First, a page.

A cross-sectional design with a single measurement was used for this study.


A focus group was conducted with five middle-aged (mean age = 40 years) women to discuss various weight management strategies. The women were asked to share their opinions and experiences regarding elements in their environment that played a rote rote 1  
1. A memorizing process using routine or repetition, often without full attention or comprehension: learn by rote.

2. Mechanical routine.
 in their weight management. The following themes emerged from these discussions: nutritional knowledge, healthy food availability, and recreational opportunities. These themes were compiled into a questionnaire.

The questionnaire included a total of 69 questions, 13 of which gathered demographic information (age, race, height, weight, education, etc), while the remaining 56 used a Likert scale Likert scale A subjective scoring system that allows a person being surveyed to quantify likes and preferences on a 5-point scale, with 1 being the least important, relevant, interesting, most ho-hum, or other, and 5 being most excellent, yeehah important, etc  to address the various themes that emerged from the interviews. Participant were asked to rate statements such as "the environment strongly influences my selection of food choices" or "the community in which I live offers enough recreational opportunities" on a 1-5 scale, from "strongly agree to strongly disagree respectively.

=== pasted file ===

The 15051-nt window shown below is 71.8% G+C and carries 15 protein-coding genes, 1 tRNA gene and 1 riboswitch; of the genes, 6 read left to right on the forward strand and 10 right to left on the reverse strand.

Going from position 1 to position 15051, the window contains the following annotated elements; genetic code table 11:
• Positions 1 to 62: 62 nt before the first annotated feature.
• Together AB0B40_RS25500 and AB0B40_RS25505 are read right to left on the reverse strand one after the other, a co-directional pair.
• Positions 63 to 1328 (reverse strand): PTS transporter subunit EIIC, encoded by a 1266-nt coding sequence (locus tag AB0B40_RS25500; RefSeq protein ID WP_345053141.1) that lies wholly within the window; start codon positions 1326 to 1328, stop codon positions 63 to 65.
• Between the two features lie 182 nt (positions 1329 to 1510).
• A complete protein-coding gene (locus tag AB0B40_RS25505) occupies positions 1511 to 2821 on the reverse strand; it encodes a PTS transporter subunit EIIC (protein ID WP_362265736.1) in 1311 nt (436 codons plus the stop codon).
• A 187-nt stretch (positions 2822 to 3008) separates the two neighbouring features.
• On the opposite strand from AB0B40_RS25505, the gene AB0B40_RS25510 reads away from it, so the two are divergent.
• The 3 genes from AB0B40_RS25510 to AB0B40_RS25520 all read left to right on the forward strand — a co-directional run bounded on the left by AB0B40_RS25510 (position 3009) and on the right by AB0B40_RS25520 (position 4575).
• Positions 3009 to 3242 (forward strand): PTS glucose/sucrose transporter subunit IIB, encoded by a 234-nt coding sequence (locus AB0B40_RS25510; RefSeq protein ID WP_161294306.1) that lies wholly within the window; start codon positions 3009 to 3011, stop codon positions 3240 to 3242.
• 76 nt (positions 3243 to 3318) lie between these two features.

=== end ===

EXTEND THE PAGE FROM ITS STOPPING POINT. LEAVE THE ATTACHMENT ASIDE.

Fifty questionnaires were distributed to women previously recruited for a study on worksite health. These women were aged between 35 and 65 years and lived in the Phoenix metropolitan region. All participants completed the questionnaires anonymously and returned them to the investigators via self-addressed pre-stamped enveloped en·vel·op  
tr.v. en·vel·oped, en·vel·op·ing, en·vel·ops